For some people in Mississippi, being in a motor vehicle accident with a truck may cause more complications than being in one with a car. One reason is because the size of a semi-truck can mean an accident causes more damage. This size also means that if the vehicles remain on the highway after an accident, they might be more likely to cause additional accidents.
Mississippi residents, including truck, bus and other commercial vehicle drivers, should be careful how they drive, especially during the week of July 14 to 20. The reason is that the Commercial Vehicle Safety Alliance will be holding its annual Operation Safe Driver Week at that time. This is a period of increased enforcement of traffic laws.
Mississippi residents know how dangerous it can be to drive around large trucks. From 2009 to 2017, there was a 28 percent increase in the number of large truck crash fatalities. Of the 4,102 victims in 2017, 68 percent were occupants of cars, and 14 percent were pedestrians, bicyclists or motorcyclists. Rear-end accidents are especially common; incidentally, they are the most devastating but also the most easily avoided with the right technology.
It is important for both truck and passenger car drivers to protect their safety while on Mississippi roads. An accident that occurred on Interstate 75 in Florida was caused by a commercial truck driver colliding with a Honda. This was according to the Florida Highway Patrol, and there was no reason given as to why the driver left his lane. After colliding with the Honda, the commercial truck crashed through a median.
There are several ways that a Mississippi truck accident differs from a car collision. Starting with the most obvious, truck accidents tend to result in more severe property damage and physical injuries. The weight of a commercial truck being so great, the force of its impact will often leave a passenger vehicle beyond repair.
Mississippi citizens benefit from the services provided by the nation's truckers. Literally running 24/7 to deliver products across the country, truck drivers and the trucking industry form an important part of the American economy. Like any business, however, there are challenges to maintain performance standards while attempting to expand market share and increase profitability. One such challenge for the industry is truck driver safety. Not only is this relevant to a business' bottom line, but it also impacts motorists who share the roads.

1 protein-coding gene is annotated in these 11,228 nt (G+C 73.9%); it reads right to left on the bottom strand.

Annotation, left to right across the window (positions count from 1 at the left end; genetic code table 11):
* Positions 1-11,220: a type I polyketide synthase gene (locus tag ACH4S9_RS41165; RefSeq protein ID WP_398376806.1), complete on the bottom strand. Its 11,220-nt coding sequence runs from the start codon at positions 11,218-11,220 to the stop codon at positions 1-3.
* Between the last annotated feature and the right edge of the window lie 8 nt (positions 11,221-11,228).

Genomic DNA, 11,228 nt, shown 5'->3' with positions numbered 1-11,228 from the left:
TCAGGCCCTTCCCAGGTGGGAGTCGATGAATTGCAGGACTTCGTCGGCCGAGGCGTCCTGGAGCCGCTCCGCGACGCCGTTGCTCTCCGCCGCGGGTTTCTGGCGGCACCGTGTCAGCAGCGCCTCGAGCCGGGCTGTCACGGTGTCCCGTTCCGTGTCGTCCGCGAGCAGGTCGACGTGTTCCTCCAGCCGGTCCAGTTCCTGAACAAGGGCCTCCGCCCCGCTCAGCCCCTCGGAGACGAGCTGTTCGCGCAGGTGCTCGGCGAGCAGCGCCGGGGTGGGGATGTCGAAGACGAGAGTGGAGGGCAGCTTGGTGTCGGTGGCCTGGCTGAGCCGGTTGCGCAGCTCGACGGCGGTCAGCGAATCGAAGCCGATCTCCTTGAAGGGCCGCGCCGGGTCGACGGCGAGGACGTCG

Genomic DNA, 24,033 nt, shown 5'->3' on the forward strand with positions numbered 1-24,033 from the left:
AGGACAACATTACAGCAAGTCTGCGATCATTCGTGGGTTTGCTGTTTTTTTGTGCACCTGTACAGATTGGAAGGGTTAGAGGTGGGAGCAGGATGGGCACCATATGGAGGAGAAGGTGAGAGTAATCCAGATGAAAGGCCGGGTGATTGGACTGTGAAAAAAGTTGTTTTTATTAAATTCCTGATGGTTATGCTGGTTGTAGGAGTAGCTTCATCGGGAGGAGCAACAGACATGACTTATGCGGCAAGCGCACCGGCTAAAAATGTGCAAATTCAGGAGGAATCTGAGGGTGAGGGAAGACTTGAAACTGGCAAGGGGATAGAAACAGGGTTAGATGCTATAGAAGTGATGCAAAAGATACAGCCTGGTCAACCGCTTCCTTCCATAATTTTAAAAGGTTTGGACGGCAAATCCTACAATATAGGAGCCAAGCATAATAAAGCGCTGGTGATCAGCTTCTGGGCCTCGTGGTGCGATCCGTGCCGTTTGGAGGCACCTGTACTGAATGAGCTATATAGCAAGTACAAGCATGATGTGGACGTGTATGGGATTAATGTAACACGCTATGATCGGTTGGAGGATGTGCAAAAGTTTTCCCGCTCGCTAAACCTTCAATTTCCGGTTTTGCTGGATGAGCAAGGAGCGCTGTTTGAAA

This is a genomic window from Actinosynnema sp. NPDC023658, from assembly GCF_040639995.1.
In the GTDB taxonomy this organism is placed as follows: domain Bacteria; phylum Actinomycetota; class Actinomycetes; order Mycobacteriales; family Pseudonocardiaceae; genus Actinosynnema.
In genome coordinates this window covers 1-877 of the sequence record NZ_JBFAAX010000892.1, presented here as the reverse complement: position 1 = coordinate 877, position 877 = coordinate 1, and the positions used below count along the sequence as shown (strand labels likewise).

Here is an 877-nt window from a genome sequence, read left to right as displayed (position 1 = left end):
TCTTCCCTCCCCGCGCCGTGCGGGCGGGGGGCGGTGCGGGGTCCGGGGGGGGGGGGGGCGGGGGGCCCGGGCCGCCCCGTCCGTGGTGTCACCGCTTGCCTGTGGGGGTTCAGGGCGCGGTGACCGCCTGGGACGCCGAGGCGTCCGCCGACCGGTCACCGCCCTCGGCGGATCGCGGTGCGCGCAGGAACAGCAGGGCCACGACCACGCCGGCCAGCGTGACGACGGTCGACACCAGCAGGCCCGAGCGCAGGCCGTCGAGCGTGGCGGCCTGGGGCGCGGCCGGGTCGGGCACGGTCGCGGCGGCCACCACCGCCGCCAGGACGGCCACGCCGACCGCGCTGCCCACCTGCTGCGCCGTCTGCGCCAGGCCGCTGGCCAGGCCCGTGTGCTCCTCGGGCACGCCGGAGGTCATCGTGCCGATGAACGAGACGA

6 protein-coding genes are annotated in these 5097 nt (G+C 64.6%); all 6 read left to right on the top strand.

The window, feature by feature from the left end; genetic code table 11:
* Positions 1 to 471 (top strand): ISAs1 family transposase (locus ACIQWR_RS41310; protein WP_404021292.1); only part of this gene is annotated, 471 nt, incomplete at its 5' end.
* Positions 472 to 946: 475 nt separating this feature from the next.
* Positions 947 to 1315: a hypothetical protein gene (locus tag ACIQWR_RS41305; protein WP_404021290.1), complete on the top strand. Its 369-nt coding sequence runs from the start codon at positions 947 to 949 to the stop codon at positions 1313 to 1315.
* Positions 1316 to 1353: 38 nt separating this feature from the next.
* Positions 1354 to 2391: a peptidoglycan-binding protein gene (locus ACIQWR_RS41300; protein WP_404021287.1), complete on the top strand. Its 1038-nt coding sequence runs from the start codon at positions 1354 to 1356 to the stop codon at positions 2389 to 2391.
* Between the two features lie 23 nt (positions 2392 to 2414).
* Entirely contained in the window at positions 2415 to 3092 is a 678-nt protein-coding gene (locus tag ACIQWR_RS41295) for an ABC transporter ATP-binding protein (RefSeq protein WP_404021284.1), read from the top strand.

In recent years, there have been several efforts made to use technology and increased awareness of driver fatigue to reduce truck-related accidents in Mississippi and throughout the rest of U.S. Truck drivers are also now required to electronically log their hours. However, accidents involving dump trucks and ready-mix concrete delivery trucks are still on the rise. The number of dump truck accidents involving serious accidents spiked nearly 3 percent, according to the Federal Motor Carrier Safety Administration (FMSCA).
Drivers and other professionals working within the trucking industry in Mississippi have increasing access to trucks equipped with safety technology. Systems installed that monitor truck and driver performance and analyze the data have shown a promising ability to reduce crash rates for trucking companies. A representative from a trucking company that had deployed a video monitoring system reported a significant decrease in accidents or near accidents as well as a rise in safety scores.
According to federal data, there were 4,300 people killed in collisions with tractor-trailers and other large trucks in 2016. This was a 28 percent increase from the fatality rate in 2009. Using these findings, which have gained the attention of several members of Congress, safety advocates are pushing for crash avoidance technology on all commercial trucks. Truck fleet owners in Mississippi and across the U.S. should take note.
Mississippi drivers might be justifiably concerned with the findings from the Commercial Vehicle Safety Alliance's 2018 blitz of commercial vehicle inspections across the United States and North America. According to numbers recently released, over 21 percent of commercial vehicles subjected to Level I inspections were taken out of service for major safety violations.